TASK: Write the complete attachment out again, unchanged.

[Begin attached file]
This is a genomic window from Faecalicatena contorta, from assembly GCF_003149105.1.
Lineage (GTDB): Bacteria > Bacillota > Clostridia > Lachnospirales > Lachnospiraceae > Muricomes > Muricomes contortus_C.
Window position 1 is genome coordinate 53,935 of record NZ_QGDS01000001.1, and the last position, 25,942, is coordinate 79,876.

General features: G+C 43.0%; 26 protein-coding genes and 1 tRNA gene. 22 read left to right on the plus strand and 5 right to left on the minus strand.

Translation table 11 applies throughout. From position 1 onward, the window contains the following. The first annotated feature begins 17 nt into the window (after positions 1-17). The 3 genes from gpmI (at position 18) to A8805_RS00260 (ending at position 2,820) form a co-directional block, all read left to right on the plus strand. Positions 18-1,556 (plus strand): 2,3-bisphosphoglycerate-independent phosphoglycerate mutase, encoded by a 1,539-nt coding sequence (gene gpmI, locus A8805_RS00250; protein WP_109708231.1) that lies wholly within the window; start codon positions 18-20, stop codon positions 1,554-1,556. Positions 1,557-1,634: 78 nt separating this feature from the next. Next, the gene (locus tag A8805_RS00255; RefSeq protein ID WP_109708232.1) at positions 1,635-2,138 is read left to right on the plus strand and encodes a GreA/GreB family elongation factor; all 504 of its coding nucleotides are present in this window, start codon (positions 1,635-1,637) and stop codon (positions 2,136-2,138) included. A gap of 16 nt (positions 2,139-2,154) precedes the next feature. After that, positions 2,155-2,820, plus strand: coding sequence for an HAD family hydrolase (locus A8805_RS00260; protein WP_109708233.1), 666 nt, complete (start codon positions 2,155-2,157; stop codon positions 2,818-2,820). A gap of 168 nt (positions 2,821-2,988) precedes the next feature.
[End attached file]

This is a genomic window from Faecalicatena contorta, from assembly GCF_003149105.1.
Lineage (GTDB): Bacteria > Bacillota > Clostridia > Lachnospirales > Lachnospiraceae > Muricomes > Muricomes contortus_C.
Window position 1 is genome coordinate 53,935 of record NZ_QGDS01000001.1, and the last position, 25,942, is coordinate 79,876.

General features: G+C 43.0%; 26 protein-coding genes and 1 tRNA gene. 22 read left to right on the plus strand and 5 right to left on the minus strand.

Translation table 11 applies throughout. From position 1 onward, the window contains the following. The first annotated feature begins 17 nt into the window (after positions 1-17). The 3 genes from gpmI (at position 18) to A8805_RS00260 (ending at position 2,820) form a co-directional block, all read left to right on the plus strand. Positions 18-1,556 (plus strand): 2,3-bisphosphoglycerate-independent phosphoglycerate mutase, encoded by a 1,539-nt coding sequence (gene gpmI, locus A8805_RS00250; protein WP_109708231.1) that lies wholly within the window; start codon positions 18-20, stop codon positions 1,554-1,556. Positions 1,557-1,634: 78 nt separating this feature from the next. Next, the gene (locus tag A8805_RS00255; RefSeq protein ID WP_109708232.1) at positions 1,635-2,138 is read left to right on the plus strand and encodes a GreA/GreB family elongation factor; all 504 of its coding nucleotides are present in this window, start codon (positions 1,635-1,637) and stop codon (positions 2,136-2,138) included. A gap of 16 nt (positions 2,139-2,154) precedes the next feature. After that, positions 2,155-2,820, plus strand: coding sequence for an HAD family hydrolase (locus A8805_RS00260; protein WP_109708233.1), 666 nt, complete (start codon positions 2,155-2,157; stop codon positions 2,818-2,820). A gap of 168 nt (positions 2,821-2,988) precedes the next feature.